Those familiar with prehistoric art may not be as surprised or as impressed as I was with the quality and realism of this art, which is quite different from the petroglyphs in my part of the country and in the southwestern U.S. I've personally seen. These paintings are realistic, revealing an artist's eye for detail and a keen knowledge of the animals depicted. Some look like modern art. These are not awkward childlike scribblings and etchings, these are drawn by people of great skill and artistic talent. This is art of the highest order. The is art that speaks to us directly from across great spans of time. Here is a link to the Bradshaw Foundation site, related to this cave art.

There are remarkable paintings of horses, cave lions, bison and mammoths, as well as 13 other kinds of animals, many of them long-extinct. I found it remarkable that scientists did not know whether or not cave lions had manes, until they saw these paintings, which show they did not have manes. These paintings are a remarkable link to our past as humans. To see them in three dimensions, to see how the ancient artists cleverly used the shape of the rocks on which they were drawn to create 3D images is to more fully appreciate this remarkable artwork. These ancient artists also used techniques that Herzog fancifully calls “proto cinema” to show motion. Herzog uses moving lights in the film to attempt to simulate what the paintings must have looked like by firelight.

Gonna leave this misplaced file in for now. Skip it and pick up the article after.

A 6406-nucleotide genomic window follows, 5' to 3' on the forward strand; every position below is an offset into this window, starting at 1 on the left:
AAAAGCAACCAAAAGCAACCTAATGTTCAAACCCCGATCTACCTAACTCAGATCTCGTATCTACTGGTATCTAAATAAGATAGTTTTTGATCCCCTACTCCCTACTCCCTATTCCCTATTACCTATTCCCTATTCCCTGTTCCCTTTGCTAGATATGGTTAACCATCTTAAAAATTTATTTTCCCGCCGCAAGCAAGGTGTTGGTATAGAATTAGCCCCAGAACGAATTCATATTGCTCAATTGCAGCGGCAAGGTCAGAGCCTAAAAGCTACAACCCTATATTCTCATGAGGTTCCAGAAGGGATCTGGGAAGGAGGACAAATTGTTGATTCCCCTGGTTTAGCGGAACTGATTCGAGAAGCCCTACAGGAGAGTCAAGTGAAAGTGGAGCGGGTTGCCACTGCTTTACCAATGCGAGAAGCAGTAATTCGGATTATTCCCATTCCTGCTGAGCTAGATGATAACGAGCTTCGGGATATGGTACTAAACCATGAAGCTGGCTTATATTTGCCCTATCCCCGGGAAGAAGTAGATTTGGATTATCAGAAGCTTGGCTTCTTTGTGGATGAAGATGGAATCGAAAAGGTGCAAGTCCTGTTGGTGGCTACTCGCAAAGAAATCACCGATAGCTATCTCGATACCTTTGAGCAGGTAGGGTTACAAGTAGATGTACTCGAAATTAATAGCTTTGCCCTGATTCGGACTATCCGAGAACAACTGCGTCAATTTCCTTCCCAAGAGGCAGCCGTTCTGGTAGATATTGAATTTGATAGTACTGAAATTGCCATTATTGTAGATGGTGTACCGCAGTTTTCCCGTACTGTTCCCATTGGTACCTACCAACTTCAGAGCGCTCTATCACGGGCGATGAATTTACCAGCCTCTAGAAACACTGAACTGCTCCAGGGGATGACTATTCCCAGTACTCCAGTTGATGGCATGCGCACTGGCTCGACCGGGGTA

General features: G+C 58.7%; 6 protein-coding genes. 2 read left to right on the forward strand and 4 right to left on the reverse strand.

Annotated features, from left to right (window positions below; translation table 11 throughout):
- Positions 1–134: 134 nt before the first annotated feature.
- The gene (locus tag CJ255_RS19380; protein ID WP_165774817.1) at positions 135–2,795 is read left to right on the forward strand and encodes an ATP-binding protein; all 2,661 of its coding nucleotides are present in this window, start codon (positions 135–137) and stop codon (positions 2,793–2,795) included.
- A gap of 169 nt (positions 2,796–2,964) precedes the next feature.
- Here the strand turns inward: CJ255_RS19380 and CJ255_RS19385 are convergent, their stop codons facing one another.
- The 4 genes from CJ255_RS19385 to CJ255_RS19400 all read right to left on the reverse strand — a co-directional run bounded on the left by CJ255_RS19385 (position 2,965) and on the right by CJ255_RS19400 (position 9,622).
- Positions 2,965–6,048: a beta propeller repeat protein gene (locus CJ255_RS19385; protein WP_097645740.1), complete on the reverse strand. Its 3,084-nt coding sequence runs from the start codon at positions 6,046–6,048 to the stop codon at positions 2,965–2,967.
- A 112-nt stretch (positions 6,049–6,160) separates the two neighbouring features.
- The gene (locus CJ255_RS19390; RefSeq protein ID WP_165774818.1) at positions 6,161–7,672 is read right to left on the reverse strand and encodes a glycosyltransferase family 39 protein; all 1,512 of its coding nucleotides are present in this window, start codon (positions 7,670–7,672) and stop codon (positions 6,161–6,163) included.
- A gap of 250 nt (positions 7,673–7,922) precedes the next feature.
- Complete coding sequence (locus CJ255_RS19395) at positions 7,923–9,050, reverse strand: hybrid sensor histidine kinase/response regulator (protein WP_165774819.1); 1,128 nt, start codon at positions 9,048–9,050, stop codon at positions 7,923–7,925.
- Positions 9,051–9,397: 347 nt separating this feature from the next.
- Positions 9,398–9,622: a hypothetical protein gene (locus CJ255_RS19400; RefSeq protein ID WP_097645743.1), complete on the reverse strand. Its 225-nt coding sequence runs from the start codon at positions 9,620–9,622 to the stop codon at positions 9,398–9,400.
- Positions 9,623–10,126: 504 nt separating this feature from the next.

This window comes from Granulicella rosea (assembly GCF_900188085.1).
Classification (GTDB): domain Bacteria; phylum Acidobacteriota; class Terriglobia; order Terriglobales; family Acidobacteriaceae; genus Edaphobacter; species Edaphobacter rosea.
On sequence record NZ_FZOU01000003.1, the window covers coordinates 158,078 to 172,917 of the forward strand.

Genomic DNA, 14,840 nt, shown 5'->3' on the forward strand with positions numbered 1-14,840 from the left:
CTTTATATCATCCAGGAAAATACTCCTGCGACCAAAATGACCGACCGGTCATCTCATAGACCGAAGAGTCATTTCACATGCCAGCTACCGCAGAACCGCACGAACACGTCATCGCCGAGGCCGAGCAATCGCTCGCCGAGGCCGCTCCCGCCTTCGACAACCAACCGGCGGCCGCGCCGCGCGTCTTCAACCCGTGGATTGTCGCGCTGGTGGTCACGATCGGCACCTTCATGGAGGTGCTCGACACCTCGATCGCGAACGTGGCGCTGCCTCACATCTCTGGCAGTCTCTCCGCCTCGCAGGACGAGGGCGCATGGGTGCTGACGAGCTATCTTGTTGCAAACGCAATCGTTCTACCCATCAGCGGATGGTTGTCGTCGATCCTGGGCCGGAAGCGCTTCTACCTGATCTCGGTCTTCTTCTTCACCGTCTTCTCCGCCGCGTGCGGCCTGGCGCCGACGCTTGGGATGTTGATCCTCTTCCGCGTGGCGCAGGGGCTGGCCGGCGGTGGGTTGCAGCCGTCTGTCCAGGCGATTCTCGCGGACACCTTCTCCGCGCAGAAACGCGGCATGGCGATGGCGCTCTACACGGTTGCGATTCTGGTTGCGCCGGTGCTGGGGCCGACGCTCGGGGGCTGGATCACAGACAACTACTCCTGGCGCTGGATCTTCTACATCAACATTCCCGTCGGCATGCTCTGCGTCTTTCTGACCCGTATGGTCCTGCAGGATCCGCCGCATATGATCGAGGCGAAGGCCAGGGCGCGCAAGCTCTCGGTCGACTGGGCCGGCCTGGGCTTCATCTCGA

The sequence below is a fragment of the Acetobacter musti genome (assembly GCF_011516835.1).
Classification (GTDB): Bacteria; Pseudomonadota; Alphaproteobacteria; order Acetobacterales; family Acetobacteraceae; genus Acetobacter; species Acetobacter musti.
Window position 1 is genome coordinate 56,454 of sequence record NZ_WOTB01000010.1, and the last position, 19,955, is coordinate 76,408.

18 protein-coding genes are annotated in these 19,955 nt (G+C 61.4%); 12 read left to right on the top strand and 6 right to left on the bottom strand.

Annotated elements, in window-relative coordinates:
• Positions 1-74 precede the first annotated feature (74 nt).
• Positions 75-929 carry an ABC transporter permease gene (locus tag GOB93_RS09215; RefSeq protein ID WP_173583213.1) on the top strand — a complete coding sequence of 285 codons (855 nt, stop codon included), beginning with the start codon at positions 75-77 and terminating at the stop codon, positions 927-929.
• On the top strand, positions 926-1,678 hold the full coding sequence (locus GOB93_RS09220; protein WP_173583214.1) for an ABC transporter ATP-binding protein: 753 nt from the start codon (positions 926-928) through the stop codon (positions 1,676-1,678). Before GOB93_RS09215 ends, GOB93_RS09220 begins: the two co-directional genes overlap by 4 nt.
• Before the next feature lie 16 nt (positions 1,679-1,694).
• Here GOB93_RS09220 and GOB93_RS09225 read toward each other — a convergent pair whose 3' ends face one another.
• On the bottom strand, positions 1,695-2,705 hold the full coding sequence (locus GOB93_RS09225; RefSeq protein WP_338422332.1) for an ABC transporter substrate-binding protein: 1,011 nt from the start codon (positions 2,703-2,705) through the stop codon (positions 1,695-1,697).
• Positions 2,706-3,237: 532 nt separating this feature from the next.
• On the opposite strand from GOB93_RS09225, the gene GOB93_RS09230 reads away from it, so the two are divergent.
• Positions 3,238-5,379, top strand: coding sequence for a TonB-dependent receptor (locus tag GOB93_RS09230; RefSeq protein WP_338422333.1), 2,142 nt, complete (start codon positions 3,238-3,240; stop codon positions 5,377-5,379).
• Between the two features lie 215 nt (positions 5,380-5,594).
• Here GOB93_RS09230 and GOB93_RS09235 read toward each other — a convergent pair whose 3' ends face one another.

Herzog uses light motion (he was limited by authorities to the use of “cold light,” probably LED panels) as well as camera motion to highlight the spacing and depth of the paintings in some of the later shots seen later on in the film. In those later sessions, he had access to the cave for up to four hours at a time, and when the scientists were not using the cave for their own research. The light panels, held by members of Herzog's film crew, are used to pan slowly across the paintings, as the camera pans, sort of a double reveal technique, accompanied by haunting music (original music for the film was composed by Ernst Reijseger).